RESU received a $10,000 grant in 2007 from the Environmental Protection Agency’s P3 (People, Prosperity, and the Planet) Sustainability Design Competition. Our project involved the installation of a wind monitoring station in Kneeland, CA and the development of a software tool to reduce the time needed to monitor at a potential site for wind power. In mid-April of 2008, we competed against 57 other P3 Award recipients from across the nation at the EPA Sustainability Expo on the National Mall. Our project received an honorable mention.
The use of wind power can reduce demand for fossil fuels, decrease local air and water pollution, and reduce greenhouse gas emissions. Humboldt County has an appreciable wind resource and great potential for wind development on both the small and large scale. For large wind farms, site assessment is a small portion of the overall project cost. For small and medium scale wind power projects, however, the cost and time required for site assessment can be a significant barrier for project development. Current practices require at least one year of measured wind data or the use of expensive software to estimate a site’s resource.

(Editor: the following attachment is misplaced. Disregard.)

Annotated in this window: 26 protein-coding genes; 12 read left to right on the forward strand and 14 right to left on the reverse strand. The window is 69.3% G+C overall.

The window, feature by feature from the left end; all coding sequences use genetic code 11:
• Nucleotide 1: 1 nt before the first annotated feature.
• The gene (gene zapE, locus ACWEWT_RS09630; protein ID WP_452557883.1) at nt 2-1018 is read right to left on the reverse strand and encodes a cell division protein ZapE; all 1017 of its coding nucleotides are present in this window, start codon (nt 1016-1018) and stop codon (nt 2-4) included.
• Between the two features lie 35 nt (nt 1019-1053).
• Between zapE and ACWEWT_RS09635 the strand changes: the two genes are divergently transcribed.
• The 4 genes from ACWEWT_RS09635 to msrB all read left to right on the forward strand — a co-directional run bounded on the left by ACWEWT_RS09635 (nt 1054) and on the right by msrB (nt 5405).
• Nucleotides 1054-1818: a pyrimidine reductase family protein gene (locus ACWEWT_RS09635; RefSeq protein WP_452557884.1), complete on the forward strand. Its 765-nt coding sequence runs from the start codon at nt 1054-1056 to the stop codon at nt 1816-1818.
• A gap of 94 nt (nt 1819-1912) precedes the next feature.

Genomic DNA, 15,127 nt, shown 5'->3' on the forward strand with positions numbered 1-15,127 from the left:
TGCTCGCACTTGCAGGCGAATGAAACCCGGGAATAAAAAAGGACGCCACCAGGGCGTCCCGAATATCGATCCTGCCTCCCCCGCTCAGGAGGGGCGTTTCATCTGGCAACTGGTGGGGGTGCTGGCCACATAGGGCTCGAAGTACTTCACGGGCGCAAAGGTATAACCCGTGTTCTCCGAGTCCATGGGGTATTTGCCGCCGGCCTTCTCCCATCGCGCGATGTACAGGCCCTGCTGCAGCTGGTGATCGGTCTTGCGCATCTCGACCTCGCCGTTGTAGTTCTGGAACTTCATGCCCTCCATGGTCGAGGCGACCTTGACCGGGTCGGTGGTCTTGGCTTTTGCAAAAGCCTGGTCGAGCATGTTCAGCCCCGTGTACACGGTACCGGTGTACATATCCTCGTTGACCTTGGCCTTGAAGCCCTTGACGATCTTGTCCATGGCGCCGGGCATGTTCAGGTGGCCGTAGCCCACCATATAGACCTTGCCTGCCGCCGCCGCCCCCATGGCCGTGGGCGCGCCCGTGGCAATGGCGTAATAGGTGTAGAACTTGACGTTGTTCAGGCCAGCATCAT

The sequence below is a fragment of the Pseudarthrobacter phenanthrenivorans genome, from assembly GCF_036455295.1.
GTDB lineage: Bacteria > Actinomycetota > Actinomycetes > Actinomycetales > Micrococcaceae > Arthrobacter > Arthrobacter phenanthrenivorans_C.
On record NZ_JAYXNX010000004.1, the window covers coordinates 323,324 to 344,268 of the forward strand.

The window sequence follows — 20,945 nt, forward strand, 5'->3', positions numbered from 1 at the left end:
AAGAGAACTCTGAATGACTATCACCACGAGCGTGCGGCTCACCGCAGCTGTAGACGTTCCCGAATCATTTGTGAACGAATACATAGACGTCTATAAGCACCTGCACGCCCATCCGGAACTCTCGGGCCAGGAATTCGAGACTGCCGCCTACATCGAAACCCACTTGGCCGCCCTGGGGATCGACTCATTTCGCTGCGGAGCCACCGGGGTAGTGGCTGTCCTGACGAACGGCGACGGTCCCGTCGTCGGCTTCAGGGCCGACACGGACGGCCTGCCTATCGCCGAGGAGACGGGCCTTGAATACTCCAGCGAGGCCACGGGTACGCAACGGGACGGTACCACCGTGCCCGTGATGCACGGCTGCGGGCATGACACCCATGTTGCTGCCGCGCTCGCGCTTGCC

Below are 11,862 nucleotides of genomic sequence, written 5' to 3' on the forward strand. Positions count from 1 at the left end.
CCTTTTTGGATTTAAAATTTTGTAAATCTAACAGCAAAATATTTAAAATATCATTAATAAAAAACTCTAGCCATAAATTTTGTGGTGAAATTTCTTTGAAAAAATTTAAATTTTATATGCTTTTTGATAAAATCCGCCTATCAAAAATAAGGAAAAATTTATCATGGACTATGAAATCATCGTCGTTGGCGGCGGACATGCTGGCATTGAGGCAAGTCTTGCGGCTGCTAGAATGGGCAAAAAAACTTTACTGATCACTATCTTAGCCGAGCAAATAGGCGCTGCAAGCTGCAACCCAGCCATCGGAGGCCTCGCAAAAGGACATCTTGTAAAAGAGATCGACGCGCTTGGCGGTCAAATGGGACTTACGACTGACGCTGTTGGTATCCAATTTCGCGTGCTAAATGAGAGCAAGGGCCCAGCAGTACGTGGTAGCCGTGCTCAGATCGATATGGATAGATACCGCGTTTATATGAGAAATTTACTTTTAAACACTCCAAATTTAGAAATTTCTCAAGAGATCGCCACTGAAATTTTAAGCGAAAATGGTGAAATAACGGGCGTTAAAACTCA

RESU responded to this challenge by using grant funds to purchase wind monitoring equipment which we installed on a ridge in Kneeland, CA. We also developed and evaluated several methods that reduce the length of time needed to make accurate wind resource assessments. These methods will be available for use as the Statistical Wind Energy Estimation Tool (SWEET), a web-based open source software package. We were supported in our efforts by Professors Arne Jacobson and Charles Chamberlin of the Environmental Resources Engineering Department at HSU, as well as Ben Scurfield of Scurfield Solar, Michael Welch of the Redwood Alliance, Troy Nicolini and the staff of the Eureka National Weather Service, Rebecca and Eliel Saucedo, and the Schatz Energy Research Center.